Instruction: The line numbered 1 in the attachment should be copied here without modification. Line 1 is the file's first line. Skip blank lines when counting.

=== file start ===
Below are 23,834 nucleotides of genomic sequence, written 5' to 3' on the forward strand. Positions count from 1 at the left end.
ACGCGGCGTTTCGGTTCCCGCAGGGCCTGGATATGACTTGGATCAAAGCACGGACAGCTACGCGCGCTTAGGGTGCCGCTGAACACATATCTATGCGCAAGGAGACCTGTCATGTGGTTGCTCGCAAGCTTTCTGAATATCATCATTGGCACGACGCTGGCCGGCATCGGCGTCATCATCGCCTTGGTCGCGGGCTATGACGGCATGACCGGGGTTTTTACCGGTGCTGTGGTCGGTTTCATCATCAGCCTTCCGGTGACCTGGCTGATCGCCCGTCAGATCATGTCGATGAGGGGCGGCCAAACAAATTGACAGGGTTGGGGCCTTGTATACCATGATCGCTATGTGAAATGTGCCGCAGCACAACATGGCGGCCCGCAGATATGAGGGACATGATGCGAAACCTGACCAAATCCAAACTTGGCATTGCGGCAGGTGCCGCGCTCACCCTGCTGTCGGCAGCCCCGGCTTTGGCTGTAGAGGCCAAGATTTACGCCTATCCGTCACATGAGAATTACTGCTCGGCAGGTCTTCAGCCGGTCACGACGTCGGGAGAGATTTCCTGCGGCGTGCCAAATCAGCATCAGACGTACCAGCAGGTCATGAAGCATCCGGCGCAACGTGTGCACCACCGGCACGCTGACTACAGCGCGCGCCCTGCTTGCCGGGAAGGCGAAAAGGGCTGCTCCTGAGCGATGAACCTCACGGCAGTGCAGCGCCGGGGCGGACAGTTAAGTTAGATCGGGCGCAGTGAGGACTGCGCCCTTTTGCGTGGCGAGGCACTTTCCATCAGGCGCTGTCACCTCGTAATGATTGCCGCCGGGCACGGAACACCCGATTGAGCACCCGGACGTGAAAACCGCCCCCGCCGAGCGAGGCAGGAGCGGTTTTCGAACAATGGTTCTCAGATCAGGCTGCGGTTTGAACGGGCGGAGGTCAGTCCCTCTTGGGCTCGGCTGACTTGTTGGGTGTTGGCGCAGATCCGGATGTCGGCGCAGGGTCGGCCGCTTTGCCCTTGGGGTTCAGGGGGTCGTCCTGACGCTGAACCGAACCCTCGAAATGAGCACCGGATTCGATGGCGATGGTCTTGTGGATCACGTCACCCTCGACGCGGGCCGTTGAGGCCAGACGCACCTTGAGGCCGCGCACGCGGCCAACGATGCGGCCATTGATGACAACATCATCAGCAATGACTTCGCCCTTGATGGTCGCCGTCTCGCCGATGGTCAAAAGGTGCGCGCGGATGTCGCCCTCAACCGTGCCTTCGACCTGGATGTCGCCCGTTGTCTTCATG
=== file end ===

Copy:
Below are 23,834 nucleotides of genomic sequence, written 5' to 3' on the forward strand. Positions count from 1 at the left end.